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According to ECLAC, Improving Minimum Wages Helps to Reduce Inequality

Deputy Executive Secretary, Antonio Prado, is taking part in a forum alongside the Federal District Government, the Federal District Economic and Social Council, UNAM and the Friedrich Ebert Foundation.

5 August 2014|Press Release

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The Head of Mexico City's government, Miguel Ángel Mancera, attended this meeting. The Deputy Executive Secretary of ECLAC, Antonio Prado (the second one from the right), also took part in this forum.
The Head of Mexico City's government, Miguel Ángel Mancera, attended this meeting. The Deputy Executive Secretary of ECLAC, Antonio Prado (the second one from the right), also took part in this forum.
Photo: Mexico City's Government.

(5 August 2014) Gradual increases in the minimum wage help to reduce inequality and do not have significant adverse effects on aggregate employment, according to the Economic Commission for Latin America and the Caribbean (ECLAC), which was taking part in a forum on the subject that began today in Mexico City.

The meeting was jointly organized by ECLAC, the Federal District Government, the Federal District Economic and Social Council, the National Autonomous University of Mexico (UNAM) and the Friedrich Ebert Foundation, and will be held until Wednesday at the National Anthropology Museum. It will be attended by representatives of federal agencies, legislative chambers, political parties, academic institutions, employer organizations and trade unions.

In a message read out at the opening of this International forum on minimum wages, employment, inequality and economic growth, the Executive Secretary of ECLAC, Alicia Bárcena, highlighted the "enormous potential of minimum wage policy to improve the income of the most disadvantaged, promote equality and strengthen internal demand" as this contributes to economic development.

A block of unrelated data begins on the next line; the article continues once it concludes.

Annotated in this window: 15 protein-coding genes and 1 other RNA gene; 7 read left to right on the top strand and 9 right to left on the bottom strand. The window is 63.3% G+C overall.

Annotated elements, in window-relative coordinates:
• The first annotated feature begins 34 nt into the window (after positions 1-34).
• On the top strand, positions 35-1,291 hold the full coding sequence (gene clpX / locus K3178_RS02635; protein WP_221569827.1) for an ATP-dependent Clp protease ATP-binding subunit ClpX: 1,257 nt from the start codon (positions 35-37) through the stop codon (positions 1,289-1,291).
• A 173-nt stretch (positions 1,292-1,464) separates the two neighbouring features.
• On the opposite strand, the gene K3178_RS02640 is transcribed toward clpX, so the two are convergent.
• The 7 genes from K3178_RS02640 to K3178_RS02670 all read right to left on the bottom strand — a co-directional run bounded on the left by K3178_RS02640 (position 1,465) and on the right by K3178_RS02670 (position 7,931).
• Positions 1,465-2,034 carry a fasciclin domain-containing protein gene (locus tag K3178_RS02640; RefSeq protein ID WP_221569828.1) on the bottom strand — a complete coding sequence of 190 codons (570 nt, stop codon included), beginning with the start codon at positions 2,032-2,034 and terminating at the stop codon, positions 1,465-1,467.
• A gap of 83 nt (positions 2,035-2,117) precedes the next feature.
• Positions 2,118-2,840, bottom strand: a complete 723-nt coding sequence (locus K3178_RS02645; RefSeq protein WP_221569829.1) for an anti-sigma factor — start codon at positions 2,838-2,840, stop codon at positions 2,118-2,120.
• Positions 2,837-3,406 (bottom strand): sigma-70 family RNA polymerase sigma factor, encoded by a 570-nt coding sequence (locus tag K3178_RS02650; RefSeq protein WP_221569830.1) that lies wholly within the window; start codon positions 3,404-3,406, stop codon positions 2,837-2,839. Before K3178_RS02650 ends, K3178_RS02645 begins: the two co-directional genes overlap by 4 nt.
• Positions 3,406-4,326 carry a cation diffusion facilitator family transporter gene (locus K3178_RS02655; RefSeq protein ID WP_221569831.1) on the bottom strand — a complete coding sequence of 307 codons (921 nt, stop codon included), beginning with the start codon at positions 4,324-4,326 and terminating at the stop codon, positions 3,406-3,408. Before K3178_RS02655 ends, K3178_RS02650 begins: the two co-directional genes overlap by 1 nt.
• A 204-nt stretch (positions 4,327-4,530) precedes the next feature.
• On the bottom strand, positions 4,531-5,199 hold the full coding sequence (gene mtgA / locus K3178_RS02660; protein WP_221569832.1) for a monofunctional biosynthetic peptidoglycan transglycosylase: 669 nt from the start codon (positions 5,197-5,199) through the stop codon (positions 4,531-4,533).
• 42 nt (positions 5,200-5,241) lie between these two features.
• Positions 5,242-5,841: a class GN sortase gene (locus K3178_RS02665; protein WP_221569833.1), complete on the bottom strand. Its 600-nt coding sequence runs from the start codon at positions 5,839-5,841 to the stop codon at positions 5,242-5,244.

The Head of Mexico City's government, Miguel Ángel Mancera, stated that the country "is suffering from a new wave of precarious employment", and that it was therefore vital to discuss increasing the minimum wage. According to Mr. Mancera, "this dialogue is part of that path", referring to the Executive's proposal on this matter that will take some inspiration from the inputs to this forum and will be presented in a few weeks.

Mexico's Undersecretary for Labour and Social Security, Rafael Avante, pointed out that the Federal Government has three objectives in this area: standardize the minimum wage throughout the country, detach it from legislative provisions, and positively improve the purchasing power of workers. Mr. Avante also advocated a debate on the minimum wage that goes beyond political stances.

Chancellor of UNAM, José Narro, called for macroeconomic achievements to be balanced with the country's microeconomic needs, and said that all sectors should be involved in achieving a situation that reduces inequality and poverty.

The Deputy Executive Secretary of ECLAC, Antonio Prado, also spoke at the meeting to underline that the region's minimum wage policies should be based on gradual increases that fit in with macroeconomic, productive and credit policies.

In terms of major social agreements, Antonio Prado mentioned ECLAC's proposal for the region's countries to conclude compacts for labour equality that include programmes aimed at narrowing gaps in productivity, labour income and employment quality.

ECLAC studies on Argentina, Brazil, Chile and Uruguay show that improving minimum wages has reduced inequality without having a negative impact on employment. This has taken place in a context of growing employment and a surge in formal employment.

Mexico is the region's only country where the minimum wage is lower (0.66 times) than the poverty threshold. This is in contrast with Costa Rica, where the minimum wage is three times higher than the poverty line (3.18 times, to be precise). According to available data, almost 14 % of Mexican workers earn even less than the minimum wage.

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